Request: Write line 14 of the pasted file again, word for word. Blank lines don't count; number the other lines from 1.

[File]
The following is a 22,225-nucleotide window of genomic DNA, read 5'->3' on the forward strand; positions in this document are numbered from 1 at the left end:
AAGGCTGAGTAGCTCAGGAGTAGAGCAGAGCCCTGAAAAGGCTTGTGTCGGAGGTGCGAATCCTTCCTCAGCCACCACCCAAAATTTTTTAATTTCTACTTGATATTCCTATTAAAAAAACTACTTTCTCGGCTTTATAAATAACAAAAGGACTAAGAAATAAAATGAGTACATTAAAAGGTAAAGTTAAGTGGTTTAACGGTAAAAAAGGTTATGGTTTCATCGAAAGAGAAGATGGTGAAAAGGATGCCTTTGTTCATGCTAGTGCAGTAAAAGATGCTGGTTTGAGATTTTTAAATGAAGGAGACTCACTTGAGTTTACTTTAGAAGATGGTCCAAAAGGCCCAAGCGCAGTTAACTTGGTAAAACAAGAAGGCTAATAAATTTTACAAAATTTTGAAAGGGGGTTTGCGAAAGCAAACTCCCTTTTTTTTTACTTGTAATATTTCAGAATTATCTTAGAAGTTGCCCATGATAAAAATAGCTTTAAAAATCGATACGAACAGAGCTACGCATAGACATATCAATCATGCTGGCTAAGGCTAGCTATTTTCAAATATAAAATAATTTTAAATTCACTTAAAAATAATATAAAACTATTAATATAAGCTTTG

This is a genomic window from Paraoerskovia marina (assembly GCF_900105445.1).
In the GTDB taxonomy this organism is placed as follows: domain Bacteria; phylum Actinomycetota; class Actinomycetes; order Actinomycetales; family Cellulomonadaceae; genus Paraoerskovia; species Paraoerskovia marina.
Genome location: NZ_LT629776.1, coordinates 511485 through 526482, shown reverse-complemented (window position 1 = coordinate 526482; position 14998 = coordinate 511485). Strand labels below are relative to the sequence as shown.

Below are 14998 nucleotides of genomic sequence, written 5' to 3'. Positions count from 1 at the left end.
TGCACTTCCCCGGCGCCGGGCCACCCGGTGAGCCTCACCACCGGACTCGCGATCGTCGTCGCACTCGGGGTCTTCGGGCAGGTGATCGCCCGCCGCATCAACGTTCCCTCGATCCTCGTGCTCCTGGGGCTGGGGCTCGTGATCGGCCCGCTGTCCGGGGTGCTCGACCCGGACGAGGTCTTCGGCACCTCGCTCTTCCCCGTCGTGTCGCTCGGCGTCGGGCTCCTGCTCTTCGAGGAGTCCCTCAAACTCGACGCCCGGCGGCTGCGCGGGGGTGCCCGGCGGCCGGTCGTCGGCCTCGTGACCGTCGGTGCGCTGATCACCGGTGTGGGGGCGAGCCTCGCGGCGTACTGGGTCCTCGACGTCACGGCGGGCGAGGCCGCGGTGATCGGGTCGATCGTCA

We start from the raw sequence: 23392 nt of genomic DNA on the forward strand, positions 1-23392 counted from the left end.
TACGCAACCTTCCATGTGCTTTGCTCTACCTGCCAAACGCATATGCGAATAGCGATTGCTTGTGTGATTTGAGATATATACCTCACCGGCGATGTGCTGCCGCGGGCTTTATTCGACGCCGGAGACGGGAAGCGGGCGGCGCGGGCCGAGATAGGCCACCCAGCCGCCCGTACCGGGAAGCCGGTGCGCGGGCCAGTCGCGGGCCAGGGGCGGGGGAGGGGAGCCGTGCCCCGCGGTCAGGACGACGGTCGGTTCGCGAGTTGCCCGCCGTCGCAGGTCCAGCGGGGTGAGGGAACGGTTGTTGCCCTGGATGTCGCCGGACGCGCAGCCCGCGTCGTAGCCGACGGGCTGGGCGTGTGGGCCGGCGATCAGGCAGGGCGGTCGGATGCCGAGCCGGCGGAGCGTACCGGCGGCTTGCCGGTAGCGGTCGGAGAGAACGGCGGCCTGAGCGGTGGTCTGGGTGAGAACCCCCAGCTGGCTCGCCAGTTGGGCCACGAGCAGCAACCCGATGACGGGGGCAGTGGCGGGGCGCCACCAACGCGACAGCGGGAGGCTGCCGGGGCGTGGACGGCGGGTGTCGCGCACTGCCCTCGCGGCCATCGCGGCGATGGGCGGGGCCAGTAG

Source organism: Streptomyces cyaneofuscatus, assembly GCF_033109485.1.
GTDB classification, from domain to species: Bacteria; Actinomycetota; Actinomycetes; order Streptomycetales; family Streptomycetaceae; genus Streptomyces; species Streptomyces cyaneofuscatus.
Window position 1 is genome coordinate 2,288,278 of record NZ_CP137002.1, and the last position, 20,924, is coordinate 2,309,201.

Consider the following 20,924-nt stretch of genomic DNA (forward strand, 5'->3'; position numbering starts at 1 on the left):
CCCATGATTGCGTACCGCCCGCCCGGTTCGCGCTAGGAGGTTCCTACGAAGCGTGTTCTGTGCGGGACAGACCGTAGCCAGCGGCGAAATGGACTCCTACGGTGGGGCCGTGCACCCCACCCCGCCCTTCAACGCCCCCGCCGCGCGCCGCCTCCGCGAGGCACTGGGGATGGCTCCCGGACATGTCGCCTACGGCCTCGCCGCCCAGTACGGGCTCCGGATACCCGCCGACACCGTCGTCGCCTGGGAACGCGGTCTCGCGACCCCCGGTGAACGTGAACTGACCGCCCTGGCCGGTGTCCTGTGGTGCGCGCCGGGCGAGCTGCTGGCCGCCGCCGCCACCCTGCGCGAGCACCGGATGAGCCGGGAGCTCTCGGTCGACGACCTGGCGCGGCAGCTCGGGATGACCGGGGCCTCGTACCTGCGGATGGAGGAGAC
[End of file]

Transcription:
CCCATGATTGCGTACCGCCCGCCCGGTTCGCGCTAGGAGGTTCCTACGAAGCGTGTTCTGTGCGGGACAGACCGTAGCCAGCGGCGAAATGGACTCCTACGGTGGGGCCGTGCACCCCACCCCGCCCTTCAACGCCCCCGCCGCGCGCCGCCTCCGCGAGGCACTGGGGATGGCTCCCGGACATGTCGCCTACGGCCTCGCCGCCCAGTACGGGCTCCGGATACCCGCCGACACCGTCGTCGCCTGGGAACGCGGTCTCGCGACCCCCGGTGAACGTGAACTGACCGCCCTGGCCGGTGTCCTGTGGTGCGCGCCGGGCGAGCTGCTGGCCGCCGCCGCCACCCTGCGCGAGCACCGGATGAGCCGGGAGCTCTCGGTCGACGACCTGGCGCGGCAGCTCGGGATGACCGGGGCCTCGTACCTGCGGATGGAGGAGAC